24 December 2014 at 11.48am | Comment on this article
Flowers, gardens and waltzes seem to go well together – at least in ballet. In Alice’s Adventures in Wonderland, the tantalizing garden that Alice glimpses through an impossibly small door becomes the object of her searches through Wonderland, the place she hopes to find the Knave of Hearts.
A waltz characterizes this desirable garden, and as its composer, Joby Talbot, describes it: ‘whenever Alice hears the flower waltz, she knows she should head towards it. Sometimes she thinks she’s there, sometimes she’s so close but gets lost and finally, when she arrives, we hear the Flower Waltz in its entirety as the culmination of a journey.’ The waltzing flowers have an exuberance to match the music, which is reminiscent of a fairground carousel.
There is a rather different tone of waltz for the Queen of the Dryads in Don Quixote. The hapless hero of Petipa’s ballet, knocked unconscious by a rampaging windmill, dreams he is among tree-dwelling spirits and their queen. An association with flowers in such a bosky setting is inevitable, not least with the imagery of the round spreading tutus, decorated with petals and flowers, and the sinuous, elegant bending of classical choreography. The queen is introduced with a gentle waltz in which the choreography captures the pendulum-like, easy flow of the waltz’s three-in-a-bar rhythm and the rise and fall of the melodic phrases.
Probably the most famous of all flower waltzes is Tchaikovsky's for Act II of The Nutcracker. Again, the setting is a garden (a Sugar Garden, no less), where Clara and her Nutcracker are entertained after victory over the Mouse King and his army. The Waltz follows a series of short character dances, and fills the stage with the corps de ballet in a joyful climax. In fact, these concerted waltzes for the corps de ballet and some of the principals are often the conclusions to scenes. The seemingly perpetual, uplifting motion of the waltz lends itself to celebratory finales.
All of these three waltzes personify flowers in various ways: the spreading shape of the tutus as though the petals of a flower, pastel colours, decorations of flowers and petals on the costumes, swaying movements like the gentle wafting in a breeze, arm gestures like the opening from bud to bloom, or turning and spinning that emphasize the circular symmetry of the flower.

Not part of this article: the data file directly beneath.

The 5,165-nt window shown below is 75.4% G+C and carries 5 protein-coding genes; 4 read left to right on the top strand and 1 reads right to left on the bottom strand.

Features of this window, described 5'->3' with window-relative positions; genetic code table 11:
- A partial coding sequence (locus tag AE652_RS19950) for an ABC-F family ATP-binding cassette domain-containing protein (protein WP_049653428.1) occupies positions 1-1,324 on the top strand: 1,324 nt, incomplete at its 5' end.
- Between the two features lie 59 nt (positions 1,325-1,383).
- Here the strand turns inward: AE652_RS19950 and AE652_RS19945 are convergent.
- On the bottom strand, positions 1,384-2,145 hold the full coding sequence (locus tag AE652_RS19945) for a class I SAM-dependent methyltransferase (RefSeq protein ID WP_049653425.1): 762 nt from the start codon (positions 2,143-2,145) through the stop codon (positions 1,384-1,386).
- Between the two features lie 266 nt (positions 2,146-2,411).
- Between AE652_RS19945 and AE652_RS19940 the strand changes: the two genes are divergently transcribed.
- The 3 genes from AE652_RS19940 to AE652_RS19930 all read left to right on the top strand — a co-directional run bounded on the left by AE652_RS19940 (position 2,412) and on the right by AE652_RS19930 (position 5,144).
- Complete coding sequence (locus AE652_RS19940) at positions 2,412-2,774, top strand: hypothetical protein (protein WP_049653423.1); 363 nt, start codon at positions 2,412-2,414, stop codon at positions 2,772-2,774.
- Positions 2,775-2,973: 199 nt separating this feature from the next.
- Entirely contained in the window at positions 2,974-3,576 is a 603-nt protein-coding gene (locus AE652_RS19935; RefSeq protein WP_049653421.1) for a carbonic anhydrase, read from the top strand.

But flowers are used for their romantic symbolism too. In Act I of The Sleeping Beauty the Garland Dance takes place as part of the celebrations of Princess Aurora’s name day. The corps de ballet dance with hoops and garlands of flowers to create elegant, evolving shapes, and also bring a bucolic and charmingly youthful quality to the party. The Garland Dance is a waltz, naturally. Continuing the flower significance, it is followed by the famous Rose Adage, for Princess Aurora and her suitors, in which the presenting of a flower from each suitor to her expresses a profession of love.
Perhaps most distinctive of all the flower ballets is not part of a large narrative work, but a short, self-contained pas de deux based on a poem by Théophile Gautier: Fokine’s Le Spectre de la rose. In it, a rose worn by a young girl at a ball manifests itself in her dreams as a romantic ideal; its beauty and grace represents the physicality of a lover. It was a signature piece of the creator of the title role, Vaslav Nijinsky. His leap through a window into the girl’s bedroom has become the defining image of the work, but the work is more properly an exquisitely tender interpretation of a young girl’s romantic longing. And the music for this ballet? Carl Maria von Weber’s piano piece Invitation to the Dance – a waltz.
The Sleeping Beauty runs 21 December 2016 – 14 March 2017. Tickets are still available.
The Nutcracker runs from 23 November 2016 –12 January 2017. Tickets are still available.
The production is supported is given with generous philanthropic support from Hans and Julia Rausing, Peter Lloyd and the Friends of Covent Garden.